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US8155721B2 - Method and device for reducing undesirable electromagnetic radiation - Google Patents

Method and device for reducing undesirable electromagnetic radiation Download PDF

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US8155721B2
US8155721B2 US12455731 US45573109A US8155721B2 US 8155721 B2 US8155721 B2 US 8155721B2 US 12455731 US12455731 US 12455731 US 45573109 A US45573109 A US 45573109A US 8155721 B2 US8155721 B2 US 8155721B2
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antenna
radiation
portion
connected
segment
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US12455731
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US20090253397A1 (en )
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Steven C Shanks
Kevin B Tucek
George Leger
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R2L LLC
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Erchonia Corp
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    • HELECTRICITY
    • H04ELECTRIC COMMUNICATION TECHNIQUE
    • H04BTRANSMISSION
    • H04B1/00Details of transmission systems, not covered by a single one of groups H04B3/00 - H04B13/00; Details of transmission systems not characterised by the medium used for transmission
    • H04B1/38Transceivers, i.e. devices in which transmitter and receiver form a structural unit and in which at least one part is used for functions of transmitting and receiving
    • H04B1/3827Portable transceivers
    • H04B1/3833Hand-held transceivers
    • H04B1/3838Arrangements for reducing RF exposure to the user, e.g. by changing the shape of the transceiver while in use

Abstract

The present invention is a method and device for reducing exposure to undesirable electromagnetic radiation. The dissipation device uses a varying angle antenna design to capture radiation from an active emission source, such as a cellular telephone when it is transmitting. The device converts the captured radiation into an electric current and dissipates the collected current by spending it to operate a thermal, mechanical, or electrical device. The varying angle antenna is a printed circuit board trace antenna comprising a microstrip having several serially connected meandering segments. One or more meandering segments include 90-degree bends in the microstrip, and one or more meandering segments include bends of more and less than 90 degrees. Portions of the microstrip that are horizontally oriented are all parallel, while portions of the microstrip that are vertically oriented can be parallel or angled, depending on the bend angle. Additionally, near the center of the varying angel antenna, the microstrip segments are narrower than the microstrip segments near the ends of the antenna. In general, the meandering segments include varying angles, which maximizes the operation of the antenna for absorbing undesirable electromagnetic radiation from cellular telephones.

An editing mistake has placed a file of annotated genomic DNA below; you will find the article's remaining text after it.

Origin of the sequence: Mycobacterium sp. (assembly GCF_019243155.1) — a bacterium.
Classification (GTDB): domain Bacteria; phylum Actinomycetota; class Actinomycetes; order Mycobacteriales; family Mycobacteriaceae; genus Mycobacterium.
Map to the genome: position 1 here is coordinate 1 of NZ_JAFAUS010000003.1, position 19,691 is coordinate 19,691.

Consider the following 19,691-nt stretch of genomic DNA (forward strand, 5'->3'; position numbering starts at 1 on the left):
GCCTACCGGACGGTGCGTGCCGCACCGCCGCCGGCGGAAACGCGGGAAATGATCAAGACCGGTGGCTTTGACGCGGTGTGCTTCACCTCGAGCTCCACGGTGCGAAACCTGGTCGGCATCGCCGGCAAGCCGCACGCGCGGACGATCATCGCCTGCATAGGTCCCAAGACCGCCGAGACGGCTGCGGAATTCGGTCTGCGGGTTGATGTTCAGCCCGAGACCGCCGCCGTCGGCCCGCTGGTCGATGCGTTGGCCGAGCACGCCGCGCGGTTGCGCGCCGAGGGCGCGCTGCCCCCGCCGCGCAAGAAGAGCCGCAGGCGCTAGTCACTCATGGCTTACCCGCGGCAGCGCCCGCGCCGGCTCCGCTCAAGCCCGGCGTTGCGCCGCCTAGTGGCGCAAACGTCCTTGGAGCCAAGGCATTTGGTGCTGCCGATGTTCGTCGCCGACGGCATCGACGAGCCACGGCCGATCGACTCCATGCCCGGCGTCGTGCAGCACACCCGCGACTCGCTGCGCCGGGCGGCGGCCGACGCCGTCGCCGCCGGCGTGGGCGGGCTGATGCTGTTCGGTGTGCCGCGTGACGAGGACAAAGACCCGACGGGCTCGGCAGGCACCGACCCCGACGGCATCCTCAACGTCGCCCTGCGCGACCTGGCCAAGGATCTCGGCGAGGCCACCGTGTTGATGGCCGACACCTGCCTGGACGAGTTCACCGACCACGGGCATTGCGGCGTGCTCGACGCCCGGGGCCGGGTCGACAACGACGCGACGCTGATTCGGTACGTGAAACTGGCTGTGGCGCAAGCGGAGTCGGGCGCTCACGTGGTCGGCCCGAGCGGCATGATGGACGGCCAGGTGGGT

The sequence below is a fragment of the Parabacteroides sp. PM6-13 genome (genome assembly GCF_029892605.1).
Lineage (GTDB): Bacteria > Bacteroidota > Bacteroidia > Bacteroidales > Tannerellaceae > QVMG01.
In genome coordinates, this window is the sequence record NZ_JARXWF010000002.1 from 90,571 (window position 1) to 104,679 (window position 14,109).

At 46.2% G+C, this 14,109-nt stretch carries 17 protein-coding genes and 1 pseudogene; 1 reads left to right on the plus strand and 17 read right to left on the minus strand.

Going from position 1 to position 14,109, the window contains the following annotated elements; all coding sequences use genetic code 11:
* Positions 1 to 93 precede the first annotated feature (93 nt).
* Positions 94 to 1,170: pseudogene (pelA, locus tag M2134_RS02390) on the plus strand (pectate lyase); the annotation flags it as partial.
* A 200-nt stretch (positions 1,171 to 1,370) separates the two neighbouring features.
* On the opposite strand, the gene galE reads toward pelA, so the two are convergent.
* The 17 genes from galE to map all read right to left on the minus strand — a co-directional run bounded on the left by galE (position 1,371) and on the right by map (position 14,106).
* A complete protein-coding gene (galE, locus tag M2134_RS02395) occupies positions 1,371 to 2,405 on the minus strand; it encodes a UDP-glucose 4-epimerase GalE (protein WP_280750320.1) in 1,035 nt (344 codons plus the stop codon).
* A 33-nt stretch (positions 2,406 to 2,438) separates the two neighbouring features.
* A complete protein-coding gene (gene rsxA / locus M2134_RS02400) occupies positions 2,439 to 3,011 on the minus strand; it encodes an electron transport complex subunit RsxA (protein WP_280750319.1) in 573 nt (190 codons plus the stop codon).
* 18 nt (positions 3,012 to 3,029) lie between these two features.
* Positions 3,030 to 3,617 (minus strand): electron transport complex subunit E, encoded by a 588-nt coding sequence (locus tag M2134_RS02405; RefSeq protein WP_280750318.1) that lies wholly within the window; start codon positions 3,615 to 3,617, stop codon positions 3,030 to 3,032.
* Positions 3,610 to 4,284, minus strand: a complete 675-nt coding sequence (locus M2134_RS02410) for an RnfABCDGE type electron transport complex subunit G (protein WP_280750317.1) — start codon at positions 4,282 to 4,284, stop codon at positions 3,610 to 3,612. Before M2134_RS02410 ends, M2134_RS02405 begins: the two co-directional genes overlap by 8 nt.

Description

CROSS-REFERENCE TO RELATED APPLICATIONS

This application is a continuation-in-part of co-pending U.S. application Ser. No. 10/756,659 filed Jan. 12, 2004. This application is also a continuation-in-part of co-pending U.S. application Ser. No. 11/487,045 filed Jul. 14, 2006, and co-pending U.S. application Ser. No. 12/215,231 filed Jun. 26, 2008.

FIELD OF INVENTION

This invention relates generally to magnetic filed devices that receive electromagnetic radiation. This invention relates more specifically to a magnetic field devices with varying angle antennas adapted to be placed in the vicinity of an active electromagnetic radiation emission source to reduce undesirable radiation that emanates from the active emission source.